It is Sunday, the important day to locals. Living on high mountain side, in remote valleys… hill-tribal peoples go to the market for shopping, of course, but more important than that, they go to the market for meeting each others, for socializing, and for family re-union! Dressing in best colorful traditional costumes of their tribe, people add colors to market place and turn it into a kind of local festival. Group gather at 07.30 to have breakfast at home-stay and spend the whole morning attending to the market place. Local tour guide will take the group to the market and then leave them there for personal discovery. Back to home-stay at 12.00 for lunch. Boarding the shuttle van for transfer to Lao Cai. You either take local bus or train to get back to Hanoi. End of tour.
Occasionally our tour itineraries are updated during the year to incorporate improvements stemming from past travelers’ comments and our own research. The information given in this itinerary may be slightly different to that in the service proposal. It’s very important that you print and review a final copy of your itinerary a couple of days prior to travel, in case there have been changes that affect your plans. If you have any queries, please contact us. We are here to help you!
Please note that while we operate successful trips in Vietnam throughout the year, some changes may occur in our itineraries due to inclement weather and common seasonal changes to timetables and transport routes. This can happen with little notice so please be prepared for modifications to the route. The order and timing of included activities in each location may also vary from time to time.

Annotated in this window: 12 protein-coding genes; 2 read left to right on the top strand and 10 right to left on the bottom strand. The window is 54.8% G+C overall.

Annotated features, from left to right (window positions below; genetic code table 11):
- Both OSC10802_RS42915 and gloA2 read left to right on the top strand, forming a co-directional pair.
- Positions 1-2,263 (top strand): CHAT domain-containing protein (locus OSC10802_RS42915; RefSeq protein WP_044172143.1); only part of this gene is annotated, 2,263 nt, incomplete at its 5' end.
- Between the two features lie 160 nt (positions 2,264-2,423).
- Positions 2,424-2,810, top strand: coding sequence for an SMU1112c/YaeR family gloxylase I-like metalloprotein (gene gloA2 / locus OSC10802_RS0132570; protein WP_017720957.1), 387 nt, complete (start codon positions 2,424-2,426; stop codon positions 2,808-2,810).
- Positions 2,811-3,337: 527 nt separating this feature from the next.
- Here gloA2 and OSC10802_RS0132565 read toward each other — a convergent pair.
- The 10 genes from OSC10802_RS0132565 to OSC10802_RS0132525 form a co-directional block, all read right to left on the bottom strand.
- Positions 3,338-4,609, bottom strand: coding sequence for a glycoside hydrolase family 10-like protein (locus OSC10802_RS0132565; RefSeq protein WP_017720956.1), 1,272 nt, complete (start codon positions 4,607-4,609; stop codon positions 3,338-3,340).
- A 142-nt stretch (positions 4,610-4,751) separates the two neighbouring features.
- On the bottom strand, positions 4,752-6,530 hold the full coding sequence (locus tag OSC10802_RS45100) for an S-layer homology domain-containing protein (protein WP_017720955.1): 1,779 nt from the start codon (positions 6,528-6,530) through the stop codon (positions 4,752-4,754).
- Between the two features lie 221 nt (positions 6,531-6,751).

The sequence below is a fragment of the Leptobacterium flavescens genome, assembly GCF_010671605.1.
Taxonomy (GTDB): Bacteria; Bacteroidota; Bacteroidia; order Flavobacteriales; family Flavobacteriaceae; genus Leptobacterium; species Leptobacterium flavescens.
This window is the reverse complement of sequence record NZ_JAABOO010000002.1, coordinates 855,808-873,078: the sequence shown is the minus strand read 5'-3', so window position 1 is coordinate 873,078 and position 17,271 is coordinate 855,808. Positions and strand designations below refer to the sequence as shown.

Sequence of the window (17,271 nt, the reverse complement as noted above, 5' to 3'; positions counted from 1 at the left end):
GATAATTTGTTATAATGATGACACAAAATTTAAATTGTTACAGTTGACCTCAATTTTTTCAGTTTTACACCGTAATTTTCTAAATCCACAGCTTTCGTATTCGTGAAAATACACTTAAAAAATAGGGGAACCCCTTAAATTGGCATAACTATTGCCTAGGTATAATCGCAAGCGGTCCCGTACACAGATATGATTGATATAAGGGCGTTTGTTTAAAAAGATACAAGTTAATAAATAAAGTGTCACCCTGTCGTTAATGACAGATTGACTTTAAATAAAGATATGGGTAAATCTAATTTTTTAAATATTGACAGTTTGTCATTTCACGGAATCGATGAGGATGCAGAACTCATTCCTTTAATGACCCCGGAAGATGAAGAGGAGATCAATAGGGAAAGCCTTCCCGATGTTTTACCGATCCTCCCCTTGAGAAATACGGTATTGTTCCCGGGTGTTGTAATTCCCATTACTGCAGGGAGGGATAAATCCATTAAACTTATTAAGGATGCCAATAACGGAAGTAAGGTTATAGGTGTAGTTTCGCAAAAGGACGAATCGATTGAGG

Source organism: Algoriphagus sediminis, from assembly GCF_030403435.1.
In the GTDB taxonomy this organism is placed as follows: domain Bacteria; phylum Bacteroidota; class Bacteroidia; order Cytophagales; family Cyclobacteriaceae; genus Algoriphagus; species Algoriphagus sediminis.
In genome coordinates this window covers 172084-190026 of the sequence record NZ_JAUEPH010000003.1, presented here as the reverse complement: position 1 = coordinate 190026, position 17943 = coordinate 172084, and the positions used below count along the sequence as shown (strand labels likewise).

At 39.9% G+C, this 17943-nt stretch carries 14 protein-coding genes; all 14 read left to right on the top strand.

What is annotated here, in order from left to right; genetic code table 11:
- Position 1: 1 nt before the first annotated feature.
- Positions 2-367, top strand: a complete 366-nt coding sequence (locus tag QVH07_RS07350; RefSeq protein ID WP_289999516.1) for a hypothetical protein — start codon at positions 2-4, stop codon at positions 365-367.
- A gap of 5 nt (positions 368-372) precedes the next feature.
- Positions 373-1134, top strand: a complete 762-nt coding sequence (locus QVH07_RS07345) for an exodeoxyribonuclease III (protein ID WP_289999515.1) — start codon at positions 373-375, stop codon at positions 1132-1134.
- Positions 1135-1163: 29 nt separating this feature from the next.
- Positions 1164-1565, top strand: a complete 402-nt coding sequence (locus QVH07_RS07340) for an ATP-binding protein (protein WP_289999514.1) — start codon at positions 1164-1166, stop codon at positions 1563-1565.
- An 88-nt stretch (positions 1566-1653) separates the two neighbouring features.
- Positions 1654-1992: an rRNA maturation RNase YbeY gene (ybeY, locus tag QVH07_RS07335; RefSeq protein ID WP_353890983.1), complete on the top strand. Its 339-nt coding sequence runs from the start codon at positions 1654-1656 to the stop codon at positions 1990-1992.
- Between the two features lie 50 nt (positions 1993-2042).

Our trekking tours can be classified into three levels
There are about 8 – 10K to walk on flat roads. No previous experience is necessary. Anyone in good health and fit enough to perform an occasional hike can take an easy level trek. Vietnam easy walks are provided in Hanoi, Bac Giang, Mai Chau, Ngoc Son Ngo Luong…
There are about 10 – 15K to hike on flat and hilly roads. At this point too, no special background is required. Hikers accustomed to trekking in hilly areas of Mai Chau, Pu Luong or Lai Chau, Yen Bai successfully accomplish our treks “moderate”, provided they are in good health and to have a correct fit. These treks are moderate or easy hikes with an average duration or shorter but more difficult steps.
There are about 16 – 23K to trek on uphill/downhill dirty, rocky trails. Physical fitness is very important for these treks and you may have to lead you home before the trek. Most treks in this level are comparable with long rides in the Fansipan mountain or the the mountainous region of Ha Giang, Cao Bang, sometimes higher altitudes. The climate and isolation can also participate in difficulty. Prior trek experience is preferable but not vital if you have confidence in your fitness.
Our trip cost usually includes the following services. Please bear in mind Lotussia Travel is specialized in tailor-made trips. Trip cost vary depending on group size and other details.
- Car transfers